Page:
Rating: 3 & 1/2 Stars
It seems like there’s not a lot of good news coming out of Africa recently. It’s normal to get fatigued when then there’s nothing but a spate of misery gushing from the second largest continent in the world; normal to shrug hopelessly about conditions that we cannot change; normal to turn our attention to more pressing concerns where we can make a difference. Is it ever normal to stop caring? That’s neither normal nor possible when we read Tracy Kidder’s, ‘Strength in What Remains’.
This is both a book about a man, Deogratias, and his country, Burundi. Burundi is a tiny country just south of the equator, lying adjacent to Rwanda. Of course, most of us have heard of Rwanda, but the recent history of the two countries has been inextricably connected. Both countries have a mixed population of Hutu and Tutsi people, whose ethnic identities are so convoluted and obscure that they defy simple explanation. In Burundi, the minority Tutsi held the reins of power; in Rwanda it was the Hutu. In 1993, after Burundi’s newly elected Hutu President, Ndadaye, was assassinated, the country erupted into Civil War. Six months later, Rwanda started a government- sponsored genocide.
In 1994, Deogratias, who is identified here only by his first name, landed in New York, from Bujumbura in Burundi. Till very recently, he had been a top-ranking medical student, who dreamed of one day building a clinic for the people of his rural settlement – Butanza. That was before the Civil War sent him into a spiral of terror, when he spent months on the run, avoiding all human contact. To see other people meant probable death, or images of impossible, inhuman cruelty.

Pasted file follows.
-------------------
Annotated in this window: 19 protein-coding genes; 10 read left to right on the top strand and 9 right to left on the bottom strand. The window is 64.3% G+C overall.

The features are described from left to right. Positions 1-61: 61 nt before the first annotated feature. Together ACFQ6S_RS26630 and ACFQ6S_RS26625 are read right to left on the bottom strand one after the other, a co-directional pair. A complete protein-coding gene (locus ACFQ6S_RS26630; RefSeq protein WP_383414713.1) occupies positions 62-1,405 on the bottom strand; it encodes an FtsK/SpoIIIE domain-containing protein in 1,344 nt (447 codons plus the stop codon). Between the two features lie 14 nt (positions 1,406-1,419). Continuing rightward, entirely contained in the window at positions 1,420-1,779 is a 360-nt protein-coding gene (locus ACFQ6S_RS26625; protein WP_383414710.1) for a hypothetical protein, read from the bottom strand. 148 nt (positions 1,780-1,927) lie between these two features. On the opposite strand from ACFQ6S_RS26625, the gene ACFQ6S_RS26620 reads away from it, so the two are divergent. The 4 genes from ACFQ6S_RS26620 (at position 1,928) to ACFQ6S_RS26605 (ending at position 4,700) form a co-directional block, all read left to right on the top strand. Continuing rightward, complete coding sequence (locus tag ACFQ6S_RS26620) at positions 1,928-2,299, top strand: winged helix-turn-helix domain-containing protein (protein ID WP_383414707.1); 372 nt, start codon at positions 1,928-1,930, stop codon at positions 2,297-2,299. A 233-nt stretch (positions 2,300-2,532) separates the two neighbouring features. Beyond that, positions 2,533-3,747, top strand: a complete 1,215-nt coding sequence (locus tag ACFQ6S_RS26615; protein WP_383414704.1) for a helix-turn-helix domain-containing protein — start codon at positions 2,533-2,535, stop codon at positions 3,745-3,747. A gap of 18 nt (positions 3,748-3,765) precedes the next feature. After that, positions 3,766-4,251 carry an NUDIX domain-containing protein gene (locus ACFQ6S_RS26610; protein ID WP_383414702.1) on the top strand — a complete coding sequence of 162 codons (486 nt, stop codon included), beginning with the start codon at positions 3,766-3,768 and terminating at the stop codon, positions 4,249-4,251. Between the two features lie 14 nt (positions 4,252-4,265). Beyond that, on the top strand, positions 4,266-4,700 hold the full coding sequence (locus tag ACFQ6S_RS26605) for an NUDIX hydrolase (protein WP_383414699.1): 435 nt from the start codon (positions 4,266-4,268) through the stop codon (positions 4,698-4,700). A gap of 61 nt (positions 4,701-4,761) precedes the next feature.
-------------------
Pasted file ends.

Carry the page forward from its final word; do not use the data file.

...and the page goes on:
Deogratias spoke no English, only French and his native Kirundi; and had a meager amount of dollars when he landed in New York. This intelligent and idealistic young man was soon reduced to minimum wage, and virtual homelessness. Yet about twelve years later, not only was he again enrolled in medical school, he was an ardent volunteer for Partners in Health, an international organization committed to better health in the developing world, and in the process of continuing his interrupted dream for his people. His short term goal was to build a medical clinic in Kigutu, and for the long term - improved public health for the whole country.
“health in his country was dreadful…an average life expectancy of thirty-nine years; one in five deaths caused by waterborne diseases or lack of sanitation; severe malnutrition for 54 percent of children under five; for women, one-in-nine lifetime risk of dying during childbirth; and fewer than three hundred doctors to serve a population of about seven million. And most of these doctors practiced in the capital…”
Deo survived the holocaust that overtook his country; he survived under the grimmest conditions in Harlem, which appears no less a Third World than much of Africa; he resumed his dream of medical school. Yet none of this is extraordinary in itself. Survival and success are both mysterious gifts of an inscrutable Providence. What is remarkable is what he is doing with those gifts.